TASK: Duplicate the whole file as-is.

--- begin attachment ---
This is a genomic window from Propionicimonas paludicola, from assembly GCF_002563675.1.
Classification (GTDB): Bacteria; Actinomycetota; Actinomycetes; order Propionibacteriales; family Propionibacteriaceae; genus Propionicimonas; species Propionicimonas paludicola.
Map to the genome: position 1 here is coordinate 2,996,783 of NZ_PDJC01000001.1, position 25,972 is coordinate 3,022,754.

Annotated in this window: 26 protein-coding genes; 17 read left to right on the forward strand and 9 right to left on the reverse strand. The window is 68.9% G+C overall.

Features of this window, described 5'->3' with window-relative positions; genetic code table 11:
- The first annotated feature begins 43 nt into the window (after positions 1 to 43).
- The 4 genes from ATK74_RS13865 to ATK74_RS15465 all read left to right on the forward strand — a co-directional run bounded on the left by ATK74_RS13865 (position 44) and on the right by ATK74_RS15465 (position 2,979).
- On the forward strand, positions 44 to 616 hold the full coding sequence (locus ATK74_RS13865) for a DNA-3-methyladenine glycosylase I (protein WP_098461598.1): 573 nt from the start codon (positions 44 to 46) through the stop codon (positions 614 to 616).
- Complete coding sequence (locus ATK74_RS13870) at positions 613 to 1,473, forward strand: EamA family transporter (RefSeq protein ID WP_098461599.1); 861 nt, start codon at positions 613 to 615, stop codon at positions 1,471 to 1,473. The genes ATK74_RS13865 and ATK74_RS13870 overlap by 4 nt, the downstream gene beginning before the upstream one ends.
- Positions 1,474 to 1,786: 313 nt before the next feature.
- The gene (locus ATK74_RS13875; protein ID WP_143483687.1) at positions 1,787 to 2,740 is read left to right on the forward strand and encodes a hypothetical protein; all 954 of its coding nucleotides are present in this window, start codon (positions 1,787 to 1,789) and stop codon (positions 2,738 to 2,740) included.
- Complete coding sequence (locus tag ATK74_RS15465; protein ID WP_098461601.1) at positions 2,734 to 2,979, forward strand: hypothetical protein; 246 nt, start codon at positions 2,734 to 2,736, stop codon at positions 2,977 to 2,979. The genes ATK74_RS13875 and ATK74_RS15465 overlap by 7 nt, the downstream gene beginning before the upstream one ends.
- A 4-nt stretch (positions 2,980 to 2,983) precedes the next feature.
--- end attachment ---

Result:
This is a genomic window from Propionicimonas paludicola, from assembly GCF_002563675.1.
Classification (GTDB): Bacteria; Actinomycetota; Actinomycetes; order Propionibacteriales; family Propionibacteriaceae; genus Propionicimonas; species Propionicimonas paludicola.
Map to the genome: position 1 here is coordinate 2,996,783 of NZ_PDJC01000001.1, position 25,972 is coordinate 3,022,754.

Annotated in this window: 26 protein-coding genes; 17 read left to right on the forward strand and 9 right to left on the reverse strand. The window is 68.9% G+C overall.

Features of this window, described 5'->3' with window-relative positions; genetic code table 11:
- The first annotated feature begins 43 nt into the window (after positions 1 to 43).
- The 4 genes from ATK74_RS13865 to ATK74_RS15465 all read left to right on the forward strand — a co-directional run bounded on the left by ATK74_RS13865 (position 44) and on the right by ATK74_RS15465 (position 2,979).
- On the forward strand, positions 44 to 616 hold the full coding sequence (locus ATK74_RS13865) for a DNA-3-methyladenine glycosylase I (protein WP_098461598.1): 573 nt from the start codon (positions 44 to 46) through the stop codon (positions 614 to 616).
- Complete coding sequence (locus ATK74_RS13870) at positions 613 to 1,473, forward strand: EamA family transporter (RefSeq protein ID WP_098461599.1); 861 nt, start codon at positions 613 to 615, stop codon at positions 1,471 to 1,473. The genes ATK74_RS13865 and ATK74_RS13870 overlap by 4 nt, the downstream gene beginning before the upstream one ends.
- Positions 1,474 to 1,786: 313 nt before the next feature.
- The gene (locus ATK74_RS13875; protein ID WP_143483687.1) at positions 1,787 to 2,740 is read left to right on the forward strand and encodes a hypothetical protein; all 954 of its coding nucleotides are present in this window, start codon (positions 1,787 to 1,789) and stop codon (positions 2,738 to 2,740) included.
- Complete coding sequence (locus tag ATK74_RS15465; protein ID WP_098461601.1) at positions 2,734 to 2,979, forward strand: hypothetical protein; 246 nt, start codon at positions 2,734 to 2,736, stop codon at positions 2,977 to 2,979. The genes ATK74_RS13875 and ATK74_RS15465 overlap by 7 nt, the downstream gene beginning before the upstream one ends.
- A 4-nt stretch (positions 2,980 to 2,983) precedes the next feature.